“It could be a combination of those two things, but either way, (the two men’s release) is a surprise, and it’s a fantastic surprise.”
however getting Canada’s relationship with China back on track will nevertheless take plenty of work.
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Canada has come out strongly against Beijing’s tightening grip on Hong Kong, where a new national security law has clamped down on pro-democracy protests and media. China has also exerted influence on Hong Kong’s government and election laws.
In February, Parliament passed a motion formally recognizing China’s treatment of its ethnic Muslim Uyghur population in Xinjiang province as a genocide. The Liberal cabinet abstained from the vote, with Trudeau calling the genocide term a “loaded information” that should be used carefully.
China has responded to Canada’s statements with anger, telling Ottawa and other Western governments to stop “interfering” with its domestic affairs.
Meng’s detention also led to China temporarily halting imports of Canadian goods like meat and canola oil, while Canada delayed a decision on a 5G network that would have been built by Huawei.
During this nearly three-year period, the Conservative opposition and other critics said Trudeau was not doing enough to stand up for Canada’s interests and counter China’s aggression.
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But Byers believes Trudeau’s more diplomatic approach — articulated most recently during the English-language election argue this month, where he insisted Canada shouldn’t “lob tomatoes across the Pacific” — may have been the right one in this example.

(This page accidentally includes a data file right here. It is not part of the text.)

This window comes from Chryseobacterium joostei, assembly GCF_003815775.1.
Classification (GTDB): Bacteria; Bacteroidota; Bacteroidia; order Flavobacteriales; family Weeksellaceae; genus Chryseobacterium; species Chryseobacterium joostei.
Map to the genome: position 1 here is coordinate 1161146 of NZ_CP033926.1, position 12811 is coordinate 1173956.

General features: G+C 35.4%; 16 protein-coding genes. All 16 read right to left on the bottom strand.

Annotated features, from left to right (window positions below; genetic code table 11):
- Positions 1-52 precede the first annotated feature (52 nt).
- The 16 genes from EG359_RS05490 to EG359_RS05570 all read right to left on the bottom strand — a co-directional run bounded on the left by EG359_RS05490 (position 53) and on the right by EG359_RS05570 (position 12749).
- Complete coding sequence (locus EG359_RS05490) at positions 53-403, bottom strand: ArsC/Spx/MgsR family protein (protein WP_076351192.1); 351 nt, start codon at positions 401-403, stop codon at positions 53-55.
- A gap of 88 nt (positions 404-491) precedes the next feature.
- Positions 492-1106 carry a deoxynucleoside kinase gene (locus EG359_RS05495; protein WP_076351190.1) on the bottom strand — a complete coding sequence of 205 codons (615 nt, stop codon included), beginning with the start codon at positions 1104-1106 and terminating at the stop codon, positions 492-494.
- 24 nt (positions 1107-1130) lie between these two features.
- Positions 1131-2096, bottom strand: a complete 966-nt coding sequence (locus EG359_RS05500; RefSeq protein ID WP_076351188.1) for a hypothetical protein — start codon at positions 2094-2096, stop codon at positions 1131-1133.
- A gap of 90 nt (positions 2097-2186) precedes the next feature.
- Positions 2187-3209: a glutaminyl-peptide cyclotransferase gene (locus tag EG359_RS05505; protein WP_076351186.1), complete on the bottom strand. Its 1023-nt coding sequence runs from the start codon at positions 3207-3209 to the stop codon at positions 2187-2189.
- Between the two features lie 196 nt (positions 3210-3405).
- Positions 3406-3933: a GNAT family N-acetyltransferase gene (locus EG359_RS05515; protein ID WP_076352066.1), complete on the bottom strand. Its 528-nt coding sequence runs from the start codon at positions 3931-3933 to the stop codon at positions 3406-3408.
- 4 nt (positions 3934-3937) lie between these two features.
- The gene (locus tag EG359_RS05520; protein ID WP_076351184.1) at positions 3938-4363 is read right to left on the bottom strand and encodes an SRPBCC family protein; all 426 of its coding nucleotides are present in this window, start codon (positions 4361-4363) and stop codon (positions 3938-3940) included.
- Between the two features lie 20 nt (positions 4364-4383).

“He had a responsibility to the two Michaels as the leader of the country, not to anger China too much,” he said.
“We have some really big issues,” he additional, including maintaining a mutual trade relationship and combating climate change. “We need to to to be able to include productively with China, but at the same time, we need to be able to to counterbalance China. And it involves an awful lot of diplomacy. And this situation of the two Michaels has complicated an awful lot of that.”
Tiberghien says Canada will also have little choice but to get caught up in at all event happens between China and the U.S., whose relationship has also been damaged by the Meng case along with a years-long trade war.